They arrested 32 black men on gun and drug charges and called them our city's "worst of the worst."
What about our white-collar crooks? What about the gentlemen -- champagned and caviared, dressed to the nines -- who can beg, borrow and steal their way to millions in money that isn't theirs?
Let's begin in Soddy-Daisy with Jack Brown and his $12 million Ponzi scheme.
The longtime tax preparer convinced dozens of trusting men and women to invest their life savings by dangling promises he could earn them returns of up to 15 percent.
Instead, Brown, who died in September, used their savings to buy lakefront property, mansions and a carnival-esque collection of toys and ATVs.
"He lived big," his former bookkeeper told the Times Free Press. "He didn't care about taking people's money."
Brown ultimately filed bankruptcy as his investors were filing police reports against him. When he died, the Brown family still owed millions to retirees, widows and others who had invested in him.
The federal government never filed any charges.
Then there's Tracy Brown, the former BB&T Bank executive who stole nearly $500,000. He forged customer signatures to make fraudulent loans and then detoured the funds to his personal account.
Brown pleaded guilty this fall and was sentenced to 27 months in jail. He could have been sentenced to 30 years in jail. I wonder if judges will be as lenient to the 32 "worst of the worst" as they were to Brown.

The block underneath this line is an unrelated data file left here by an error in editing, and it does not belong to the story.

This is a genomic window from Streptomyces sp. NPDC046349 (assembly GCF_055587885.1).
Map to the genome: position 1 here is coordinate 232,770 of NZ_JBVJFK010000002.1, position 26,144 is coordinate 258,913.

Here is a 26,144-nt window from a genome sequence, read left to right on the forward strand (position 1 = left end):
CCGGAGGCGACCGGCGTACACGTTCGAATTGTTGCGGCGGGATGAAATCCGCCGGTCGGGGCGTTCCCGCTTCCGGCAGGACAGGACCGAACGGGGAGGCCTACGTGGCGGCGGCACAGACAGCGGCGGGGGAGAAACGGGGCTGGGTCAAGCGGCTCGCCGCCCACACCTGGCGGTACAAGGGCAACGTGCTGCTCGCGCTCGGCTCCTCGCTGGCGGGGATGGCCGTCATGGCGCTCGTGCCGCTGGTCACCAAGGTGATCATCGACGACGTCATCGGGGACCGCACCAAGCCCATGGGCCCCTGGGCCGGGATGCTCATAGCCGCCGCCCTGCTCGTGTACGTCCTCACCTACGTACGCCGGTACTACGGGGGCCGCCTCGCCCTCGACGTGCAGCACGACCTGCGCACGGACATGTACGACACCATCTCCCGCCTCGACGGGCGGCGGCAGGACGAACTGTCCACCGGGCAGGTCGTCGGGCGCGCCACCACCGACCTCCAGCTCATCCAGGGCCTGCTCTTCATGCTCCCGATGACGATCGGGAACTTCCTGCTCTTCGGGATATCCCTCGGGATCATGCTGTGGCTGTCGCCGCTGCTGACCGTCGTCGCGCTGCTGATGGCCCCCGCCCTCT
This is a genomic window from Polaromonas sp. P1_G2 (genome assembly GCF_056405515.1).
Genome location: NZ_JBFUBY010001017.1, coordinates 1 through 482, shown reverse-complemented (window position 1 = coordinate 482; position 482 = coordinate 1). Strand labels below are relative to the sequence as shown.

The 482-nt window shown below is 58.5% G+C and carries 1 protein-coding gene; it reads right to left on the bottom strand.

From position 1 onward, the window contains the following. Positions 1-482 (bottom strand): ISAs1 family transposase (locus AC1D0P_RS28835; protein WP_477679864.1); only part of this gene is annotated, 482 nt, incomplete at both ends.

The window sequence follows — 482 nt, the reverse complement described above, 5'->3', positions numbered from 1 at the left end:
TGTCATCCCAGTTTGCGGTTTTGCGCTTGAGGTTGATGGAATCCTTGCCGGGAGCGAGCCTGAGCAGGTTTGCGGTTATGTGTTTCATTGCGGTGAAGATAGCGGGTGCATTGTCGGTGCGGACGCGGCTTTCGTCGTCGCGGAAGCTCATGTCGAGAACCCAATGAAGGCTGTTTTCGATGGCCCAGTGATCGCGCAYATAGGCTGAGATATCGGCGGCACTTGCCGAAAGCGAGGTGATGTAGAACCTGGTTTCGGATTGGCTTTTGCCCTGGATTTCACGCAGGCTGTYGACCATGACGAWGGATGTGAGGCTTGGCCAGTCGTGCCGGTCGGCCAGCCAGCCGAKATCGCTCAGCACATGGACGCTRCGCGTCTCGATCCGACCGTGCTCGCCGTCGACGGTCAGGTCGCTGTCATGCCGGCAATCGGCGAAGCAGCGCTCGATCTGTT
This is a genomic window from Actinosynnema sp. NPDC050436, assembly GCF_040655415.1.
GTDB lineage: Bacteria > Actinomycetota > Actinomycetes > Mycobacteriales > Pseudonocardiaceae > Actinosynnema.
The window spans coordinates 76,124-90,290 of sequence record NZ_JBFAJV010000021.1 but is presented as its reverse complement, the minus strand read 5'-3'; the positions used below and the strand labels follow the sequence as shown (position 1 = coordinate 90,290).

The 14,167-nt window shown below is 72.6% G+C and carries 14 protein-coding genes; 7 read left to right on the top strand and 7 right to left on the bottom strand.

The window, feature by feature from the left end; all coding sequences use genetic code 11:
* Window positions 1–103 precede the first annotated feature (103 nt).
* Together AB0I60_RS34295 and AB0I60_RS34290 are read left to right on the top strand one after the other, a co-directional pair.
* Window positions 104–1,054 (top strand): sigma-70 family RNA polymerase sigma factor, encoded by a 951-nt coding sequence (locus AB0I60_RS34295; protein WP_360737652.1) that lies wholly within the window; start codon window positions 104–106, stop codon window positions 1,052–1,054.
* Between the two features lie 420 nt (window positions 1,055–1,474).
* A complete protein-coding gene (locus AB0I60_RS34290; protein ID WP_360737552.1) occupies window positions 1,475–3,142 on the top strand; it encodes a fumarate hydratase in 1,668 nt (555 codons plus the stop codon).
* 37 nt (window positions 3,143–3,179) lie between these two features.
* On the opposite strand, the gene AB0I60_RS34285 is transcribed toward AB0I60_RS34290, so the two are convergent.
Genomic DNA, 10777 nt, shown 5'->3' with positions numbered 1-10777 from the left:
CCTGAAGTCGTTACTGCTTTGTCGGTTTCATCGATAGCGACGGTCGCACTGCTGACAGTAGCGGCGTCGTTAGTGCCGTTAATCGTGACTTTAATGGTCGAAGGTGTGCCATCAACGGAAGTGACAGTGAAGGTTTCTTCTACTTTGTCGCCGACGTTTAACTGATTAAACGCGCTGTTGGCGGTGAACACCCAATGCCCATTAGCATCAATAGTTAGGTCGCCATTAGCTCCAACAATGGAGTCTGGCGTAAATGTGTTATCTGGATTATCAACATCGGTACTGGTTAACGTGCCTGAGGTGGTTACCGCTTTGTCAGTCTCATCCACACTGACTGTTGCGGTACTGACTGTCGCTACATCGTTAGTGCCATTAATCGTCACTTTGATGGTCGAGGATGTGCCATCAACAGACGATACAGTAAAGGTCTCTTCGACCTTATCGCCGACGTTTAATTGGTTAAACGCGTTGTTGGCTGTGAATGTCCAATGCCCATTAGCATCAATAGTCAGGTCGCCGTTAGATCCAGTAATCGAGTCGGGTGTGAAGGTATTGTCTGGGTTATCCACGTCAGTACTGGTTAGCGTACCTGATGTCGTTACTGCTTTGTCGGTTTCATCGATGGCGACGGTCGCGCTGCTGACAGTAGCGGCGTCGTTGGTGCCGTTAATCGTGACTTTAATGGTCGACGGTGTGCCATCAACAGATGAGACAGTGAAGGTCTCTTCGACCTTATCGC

Remember Billy Long, the former Hamilton County sheriff? In 2008, he was sentenced to 14 years in federal prison after pleading guilty to 27 counts of extortion, money laundering, providing a firearm to a felon and possession of more than 5 kilograms of cocaine.
Don't forget Mike Killian, the ex-mayor of South Pittsburg who's soon to be sentenced to federal prison for running an illegal gambling operation.
In Cleveland, there are allegations of massive Medicare fraud. The feds claim that Life Care Center executives rigged a scheme that netted hundreds of millions in fraudulent reimbursements, while a doctor was recently indicted after prosecutors say he received $7.5 million in Medicare payments for Botox shots he never gave.
What constitutes "the worst" crime? How do we measure it?
What about the slumlords who own all the properties in rundown neighborhoods where crack is bought and sold? Is it worse to sell crack or to steal someone's life fortune? Is it worse for a felon to own a gun or for a sheriff to give him one?
What about the crime that is poverty? Ken Chilton, professor at Tennessee State, recently emailed some startling statistics: the percentage of blacks living in poor Hamilton County neighborhoods increased from 47 percent in 2000 to 58 percent in 2010.
On the other side of the street, the percentage of whites living in wealthy neighborhoods increased from 5 percent to 16 percent during the same period.
"This is inequality in action," the former head of the Ochs Center for Metropolitan Studies wrote. "This is the driving factor behind the gangs and violence."
No one speaks about that at news conferences. We see the mugshots of 32 black men. We hear officials call them the worst of the worst. It feeds the story we tell ourselves: when we talk about crime in this city, we often automatically picture a black man. It's our societal assumption dressed in blackface.
All those people named above? They're white.
Contact David Cook at firstname.lastname@example.org or 423-757-6329. Follow him on Facebook and Twitter at DavidCookTFP.